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Wednesday, September 28, 2011

Barn Finds

My friend lives about fifty miles from anywhere in East-Central Illinois. I went to visit him and looked at some of his good stuff.

This a '66 FLH that he got out of someone else barn.

Check out this weird switch on the bars.

These are cool early saddlebags with suitcase latches and chrome top rails.

They also have these lights added and cool fiberglass eyelids.

Here's the tanks.

Check this wagon.


FX roller. I wish I needed a project.

Another binder.

with a Buick motor.


928 with busted camshaft.

Early mustang.

It was running until it had a little fire.

Sunday, September 18, 2011

Vulcan 1500 / 1600 Left Engine Cover Mod

I have always found it amazing that you have to completely take off the floorboard mounts(attached by super long fine pinch bolts) and both the heel and toe shifter to get the left side cover off a 1500 or 1600 Vulcan. I had to get it off today to investigate an oil leak underneath it. So I decide to fix the problem. The problem is the little loop on the front on low part of the cover.

It really seems to serve no purpose, so will the help of a cut-off wheel it's gone now.

The mod was not quite as effective as I had hoped. The heel shifter still gets in the way of the cover coming off with only four bolts. But you only need to loosen the floorboard mount and pull off the heel shifter and then...

off comes the cover. Not as easy as I hoped but still a time and hassle saver.

Oh yeah, both timing caps were loose so I hope the oil leak is solved, but I may need to reseal the alternator wires later.

Saturday, September 17, 2011

Cedar beams don't root and other lies

This beam is looking terrible and it was repainted so many times the paint was peeling off in big chunks.

The plan is replace just the bad part of the beam. So I mark the top of the bad part.

And make my first cut with a stiff handsaw. I will use a 2x6 laid on its side, but the bricks are closer to the front than the depth of the 2x6 (1 3/4 inches). So I can't get as deep on that end.

I set my marking gauge.

Marked the depth on the side of the beam.

Now cut down the line as deep as possible.

Obviously the rot had been a problem before. I had to knock out this filler to save my saw blades.

Now to set my saw depth to the depth of my replacement board.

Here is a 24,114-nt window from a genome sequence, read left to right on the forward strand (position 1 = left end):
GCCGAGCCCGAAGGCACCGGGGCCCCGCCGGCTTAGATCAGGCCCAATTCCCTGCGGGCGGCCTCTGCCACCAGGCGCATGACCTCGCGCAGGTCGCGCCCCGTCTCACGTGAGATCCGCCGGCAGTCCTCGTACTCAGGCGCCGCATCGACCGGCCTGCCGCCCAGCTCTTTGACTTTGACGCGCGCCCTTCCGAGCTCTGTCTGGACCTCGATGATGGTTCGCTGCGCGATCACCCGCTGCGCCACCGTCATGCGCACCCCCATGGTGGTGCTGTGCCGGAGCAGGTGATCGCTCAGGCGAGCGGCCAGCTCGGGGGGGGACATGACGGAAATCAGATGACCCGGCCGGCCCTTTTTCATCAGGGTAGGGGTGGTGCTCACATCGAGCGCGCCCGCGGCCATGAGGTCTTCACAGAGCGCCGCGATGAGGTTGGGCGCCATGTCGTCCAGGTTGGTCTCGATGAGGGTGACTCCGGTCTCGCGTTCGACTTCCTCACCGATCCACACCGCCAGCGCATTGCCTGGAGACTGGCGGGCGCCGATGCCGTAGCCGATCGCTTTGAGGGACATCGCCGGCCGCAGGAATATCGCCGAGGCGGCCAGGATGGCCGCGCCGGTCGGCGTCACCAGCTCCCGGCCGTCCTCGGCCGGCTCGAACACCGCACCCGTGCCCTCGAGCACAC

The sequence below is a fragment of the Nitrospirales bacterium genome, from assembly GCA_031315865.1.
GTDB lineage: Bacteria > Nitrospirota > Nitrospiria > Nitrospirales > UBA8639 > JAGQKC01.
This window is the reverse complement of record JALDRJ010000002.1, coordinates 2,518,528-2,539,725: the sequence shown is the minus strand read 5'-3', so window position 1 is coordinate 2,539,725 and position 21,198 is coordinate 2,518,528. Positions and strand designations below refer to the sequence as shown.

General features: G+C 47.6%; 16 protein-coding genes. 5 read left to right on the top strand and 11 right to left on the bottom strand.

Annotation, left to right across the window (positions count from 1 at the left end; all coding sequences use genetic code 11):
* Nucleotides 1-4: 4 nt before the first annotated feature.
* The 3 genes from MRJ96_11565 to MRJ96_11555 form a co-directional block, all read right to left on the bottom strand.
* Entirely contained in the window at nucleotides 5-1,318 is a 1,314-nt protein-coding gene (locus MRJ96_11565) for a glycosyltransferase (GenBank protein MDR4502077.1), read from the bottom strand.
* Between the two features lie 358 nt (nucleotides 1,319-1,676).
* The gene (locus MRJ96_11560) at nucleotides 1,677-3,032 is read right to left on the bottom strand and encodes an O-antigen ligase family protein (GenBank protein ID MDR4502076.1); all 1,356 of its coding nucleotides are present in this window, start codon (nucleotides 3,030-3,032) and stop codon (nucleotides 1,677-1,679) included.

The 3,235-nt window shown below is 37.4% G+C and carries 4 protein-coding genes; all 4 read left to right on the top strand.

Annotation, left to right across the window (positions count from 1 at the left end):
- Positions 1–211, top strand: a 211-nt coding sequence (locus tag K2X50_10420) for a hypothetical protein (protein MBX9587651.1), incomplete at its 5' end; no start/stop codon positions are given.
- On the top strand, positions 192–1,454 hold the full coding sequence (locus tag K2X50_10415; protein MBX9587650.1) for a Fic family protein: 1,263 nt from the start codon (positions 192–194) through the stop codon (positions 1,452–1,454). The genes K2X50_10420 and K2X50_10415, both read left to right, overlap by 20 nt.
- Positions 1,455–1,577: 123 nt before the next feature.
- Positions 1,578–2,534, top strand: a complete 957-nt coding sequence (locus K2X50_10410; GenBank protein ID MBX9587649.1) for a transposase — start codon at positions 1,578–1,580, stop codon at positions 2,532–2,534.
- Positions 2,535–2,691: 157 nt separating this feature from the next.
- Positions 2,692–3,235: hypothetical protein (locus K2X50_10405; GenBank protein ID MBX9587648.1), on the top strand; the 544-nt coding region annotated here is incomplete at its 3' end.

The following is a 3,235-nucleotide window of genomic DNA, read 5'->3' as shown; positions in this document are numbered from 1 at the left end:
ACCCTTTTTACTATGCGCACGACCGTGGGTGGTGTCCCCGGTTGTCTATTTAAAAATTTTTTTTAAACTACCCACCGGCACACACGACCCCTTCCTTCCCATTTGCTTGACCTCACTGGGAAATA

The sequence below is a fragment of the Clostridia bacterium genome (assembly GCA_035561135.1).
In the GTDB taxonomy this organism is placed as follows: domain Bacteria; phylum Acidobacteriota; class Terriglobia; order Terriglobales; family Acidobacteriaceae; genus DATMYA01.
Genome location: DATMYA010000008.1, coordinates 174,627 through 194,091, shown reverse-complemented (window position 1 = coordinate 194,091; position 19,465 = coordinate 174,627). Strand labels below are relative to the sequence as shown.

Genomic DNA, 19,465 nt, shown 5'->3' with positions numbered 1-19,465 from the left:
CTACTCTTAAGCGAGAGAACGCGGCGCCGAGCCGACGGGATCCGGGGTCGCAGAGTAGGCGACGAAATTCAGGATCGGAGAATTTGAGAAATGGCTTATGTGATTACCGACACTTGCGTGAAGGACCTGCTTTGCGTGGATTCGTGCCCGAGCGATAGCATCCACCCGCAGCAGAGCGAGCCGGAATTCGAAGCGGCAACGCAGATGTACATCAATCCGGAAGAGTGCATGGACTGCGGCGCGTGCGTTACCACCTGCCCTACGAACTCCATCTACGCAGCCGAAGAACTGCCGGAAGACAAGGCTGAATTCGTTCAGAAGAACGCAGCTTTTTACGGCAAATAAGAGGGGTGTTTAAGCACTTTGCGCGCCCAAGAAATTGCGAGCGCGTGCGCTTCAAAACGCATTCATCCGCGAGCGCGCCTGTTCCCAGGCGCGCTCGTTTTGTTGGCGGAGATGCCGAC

Again the bricks make this a challenge. I did as many vertical cuts to depth as possible.

And now horizontal cuts.

Clean it all out with a wood chisel. Cedar is soft so that's easy to do.

The beam is 3 3/4 inches not the 3 1/2 inches like a 4x board from the store. My tablesaw is covered up with a torn down Trail 70. Luckily my neighbor cut the 2X6 to width and length on this tablesaw.

Like a glove.

I need to paint and caulk now.

Sunday, September 11, 2011

Scooterize a Vulcan 800 Airbox

Here's my take on the infamous Scooterize mod for a friend's Vulcan 800. I'm not going into all the details of fitting it onto the bike, because the Russian Wolf's write-up has all that covered. I've refered to this write-up a few times putting on aftermarket airboxes on 800's, but this is the first time I have mod'ed a stock box. The big things I do a bit different is I didn't cut everything in the airbox flush and use weatherstripping and I made the backing plate large enough to cover the large crankcase port.

So here goes. Okie Smoke donated a takeoff airbox to work on, so the bike down time would be minimized.

Cut off the snorkel part with a dremel and cutoff wheel.

Now the inside ridge(index finger) has to be cut off. Note the crazy cuts by my thumb, oops.

Like a glove, that's why I didn't do any more cuting or use the weather strip behind it.

Tried to sand everything flush on the backside. It ended up more or less knocking down the high spots, but that should be enough.

I got a 26 gauge piece of sheet metal for the backing plate.

The mounting hole on the plate in 15/16 inch, but of course my choices where 3/4 inch step bit or 1 1/4 inch hole saw. The hole is bigger, but that shouldn't matter.

I hit the metal with the sander, cleaned it brake cleaner, and sprayed one side black.

While that dries, it's time to cut up the dog dish cover. I wanted to get creative with this and not do the typical straight cut, so I marked it into quarters.

Bierkan helped me figure how to lay this out. I marked around the dish at 1 1/2 from the bottom edge, the marked a radius from the centerline down the to the edge at all four marks.

I marked the second side of the first scallop by eye.

Then made I template to do the other three.

Time to cut again.

I sanded the edges with the dremel and a sanding drum, once all four openings were cut.

Now for some okie chrome on the raw edges to prevent rust on the edges.

I left the blue tape on, so the paint only went on the edges that had been cut.

The paint is dry on the inside of the backing plate cover, so I'll start into finishing it up.

I pre-drilled and screwed the first screw in to hold everything in place.

I marked the painted side with a silver pen.

I took everything back apart and cut off the excess.

Perfect fit.

I pre-drilled holes for the screws on the edges and rivets across the middle.

Now to put plenty black silcone on the high spots and everywhere. I'll wear disposable glove when working this much silicon next time.

Sealed, screwed, riveted, and cleaned off for paint.

I put a little more silicon on the inside.

More black paint, I know you won't see it, but still.

I like it. Hopefully, I'll get this on the bike this week and he'll like.